Should I ignore the maturity letter from the life insurance company?

No, never. Here’s why:

What the life insurance companies do is move your investment into their ‘deferred maturities’ portfolio. This is a grand old term for ‘cash’ which is absolutely safe. And of course you wouldn’t want them to do anything less with your money.

You wouldn’t want them leaving it in shares, sending you a letter saying its worth a million Rand, and then overnight having a stock market crash in which your investment halves, would you?

Now cash is safe while you dawdle around and decide on what you want to do in the next couple of weeks. But it isn’t safe if you decide to postpone retirement for another ten years.

Can I take my ‘pension’ somewhere else?

Yes by all means.

Firstly realise that when we say ‘pension’, we’re actually talking about an ‘annuity’. An annuity is an income which is paid to you for the rest of your life. A pension is something which you belong to as an employee at a company.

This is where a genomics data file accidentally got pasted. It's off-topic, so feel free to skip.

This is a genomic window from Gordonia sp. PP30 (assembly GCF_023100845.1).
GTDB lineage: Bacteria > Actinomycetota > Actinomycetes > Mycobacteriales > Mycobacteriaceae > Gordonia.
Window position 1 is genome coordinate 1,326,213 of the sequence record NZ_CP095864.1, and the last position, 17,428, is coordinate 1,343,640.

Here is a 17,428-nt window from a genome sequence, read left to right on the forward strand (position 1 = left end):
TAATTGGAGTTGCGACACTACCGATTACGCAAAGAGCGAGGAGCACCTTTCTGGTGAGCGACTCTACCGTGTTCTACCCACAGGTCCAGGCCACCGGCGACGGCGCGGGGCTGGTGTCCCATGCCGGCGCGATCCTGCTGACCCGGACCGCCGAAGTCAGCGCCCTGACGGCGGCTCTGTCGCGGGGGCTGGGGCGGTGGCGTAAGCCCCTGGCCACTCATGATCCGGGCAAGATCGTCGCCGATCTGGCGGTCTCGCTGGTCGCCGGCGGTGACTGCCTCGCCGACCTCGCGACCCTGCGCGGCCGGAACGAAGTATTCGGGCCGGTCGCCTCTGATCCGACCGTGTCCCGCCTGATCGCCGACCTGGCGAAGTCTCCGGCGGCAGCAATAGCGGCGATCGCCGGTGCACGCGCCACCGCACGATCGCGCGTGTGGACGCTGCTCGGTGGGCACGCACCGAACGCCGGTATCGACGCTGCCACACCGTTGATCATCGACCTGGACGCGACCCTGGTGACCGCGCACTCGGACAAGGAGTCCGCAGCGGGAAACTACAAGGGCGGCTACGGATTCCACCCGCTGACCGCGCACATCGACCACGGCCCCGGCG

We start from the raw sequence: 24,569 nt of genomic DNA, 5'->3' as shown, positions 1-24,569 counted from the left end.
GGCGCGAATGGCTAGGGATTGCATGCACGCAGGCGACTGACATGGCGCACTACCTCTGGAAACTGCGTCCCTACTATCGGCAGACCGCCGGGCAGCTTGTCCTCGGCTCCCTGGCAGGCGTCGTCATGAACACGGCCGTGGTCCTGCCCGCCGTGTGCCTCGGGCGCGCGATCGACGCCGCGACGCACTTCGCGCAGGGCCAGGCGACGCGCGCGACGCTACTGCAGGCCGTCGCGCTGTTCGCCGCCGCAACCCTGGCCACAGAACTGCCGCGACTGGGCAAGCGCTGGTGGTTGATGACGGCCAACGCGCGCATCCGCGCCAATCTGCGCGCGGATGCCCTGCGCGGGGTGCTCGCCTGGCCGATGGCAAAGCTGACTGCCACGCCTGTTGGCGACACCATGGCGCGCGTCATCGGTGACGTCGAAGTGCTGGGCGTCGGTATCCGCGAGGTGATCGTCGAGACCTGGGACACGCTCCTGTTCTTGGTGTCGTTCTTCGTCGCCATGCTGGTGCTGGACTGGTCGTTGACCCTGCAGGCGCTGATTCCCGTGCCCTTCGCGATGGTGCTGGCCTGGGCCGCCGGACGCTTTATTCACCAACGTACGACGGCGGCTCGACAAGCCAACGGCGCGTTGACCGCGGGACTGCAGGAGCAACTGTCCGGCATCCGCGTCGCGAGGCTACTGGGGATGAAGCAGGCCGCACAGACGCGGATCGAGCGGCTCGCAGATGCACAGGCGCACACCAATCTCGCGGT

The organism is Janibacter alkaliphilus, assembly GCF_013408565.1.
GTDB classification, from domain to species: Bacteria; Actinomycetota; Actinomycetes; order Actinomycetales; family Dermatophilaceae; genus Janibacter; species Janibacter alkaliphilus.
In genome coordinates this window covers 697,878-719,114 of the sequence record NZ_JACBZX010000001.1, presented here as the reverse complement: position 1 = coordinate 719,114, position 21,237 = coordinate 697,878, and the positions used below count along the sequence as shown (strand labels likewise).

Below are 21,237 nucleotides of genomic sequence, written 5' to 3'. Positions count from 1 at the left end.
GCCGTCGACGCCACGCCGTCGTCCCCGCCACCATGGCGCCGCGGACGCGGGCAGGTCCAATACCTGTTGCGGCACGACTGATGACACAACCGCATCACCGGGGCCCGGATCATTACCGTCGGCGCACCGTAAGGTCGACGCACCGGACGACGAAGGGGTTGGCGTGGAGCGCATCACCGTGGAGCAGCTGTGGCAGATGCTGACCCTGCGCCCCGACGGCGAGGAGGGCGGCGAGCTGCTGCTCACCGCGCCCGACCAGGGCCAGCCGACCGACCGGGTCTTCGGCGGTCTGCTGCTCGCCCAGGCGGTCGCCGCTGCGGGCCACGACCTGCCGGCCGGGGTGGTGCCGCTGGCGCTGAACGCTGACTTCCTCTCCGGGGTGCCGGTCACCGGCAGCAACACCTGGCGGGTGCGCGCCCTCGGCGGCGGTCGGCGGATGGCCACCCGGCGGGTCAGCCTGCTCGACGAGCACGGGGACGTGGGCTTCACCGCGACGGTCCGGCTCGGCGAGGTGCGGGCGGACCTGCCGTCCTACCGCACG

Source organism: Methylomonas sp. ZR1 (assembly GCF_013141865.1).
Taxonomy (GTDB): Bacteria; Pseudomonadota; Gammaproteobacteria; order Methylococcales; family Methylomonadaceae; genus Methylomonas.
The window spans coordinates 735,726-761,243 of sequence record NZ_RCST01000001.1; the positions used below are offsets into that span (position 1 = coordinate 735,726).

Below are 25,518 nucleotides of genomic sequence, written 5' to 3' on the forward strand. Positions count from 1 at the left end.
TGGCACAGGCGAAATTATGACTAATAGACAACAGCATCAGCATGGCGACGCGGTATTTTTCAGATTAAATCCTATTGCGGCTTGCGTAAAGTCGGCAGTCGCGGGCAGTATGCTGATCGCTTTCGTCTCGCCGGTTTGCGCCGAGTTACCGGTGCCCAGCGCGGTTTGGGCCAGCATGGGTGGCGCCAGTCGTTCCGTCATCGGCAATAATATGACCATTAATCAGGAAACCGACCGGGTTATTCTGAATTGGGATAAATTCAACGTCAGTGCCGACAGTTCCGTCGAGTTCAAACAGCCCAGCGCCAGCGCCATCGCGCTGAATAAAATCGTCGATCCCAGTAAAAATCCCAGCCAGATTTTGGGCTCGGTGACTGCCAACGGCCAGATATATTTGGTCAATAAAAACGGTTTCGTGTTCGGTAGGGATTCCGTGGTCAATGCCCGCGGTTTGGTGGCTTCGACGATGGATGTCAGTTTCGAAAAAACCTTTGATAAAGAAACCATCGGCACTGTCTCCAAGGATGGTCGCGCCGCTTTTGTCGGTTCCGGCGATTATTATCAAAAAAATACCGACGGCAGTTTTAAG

You are welcome to shop around at a number of other life insurance companies. How else will you find out which one is willing to pay you the highest income?

Did you get that? You don’t buy this from your broker because you like him or her. You buy it from the company offering you the best deal!

Of course, this all depends on whether you’re buying a conventional – otherwise known as a traditional annuity – or whether you’re buying a living annuity. With a living annuity all bets are off on guaranteed income.

Must I take one-third in cash?

Not at all. You can use the full investment to buy yourself an income. BUT…

I would recommend you at least take the full tax-free amount of the one-third allowed in cash. We’re talking about R500, 000 here. You can then take that amount and invest it in a voluntary purchase annuity (We’ll discuss the difference between a voluntary purchase and a compulsory purchase annuity in another article).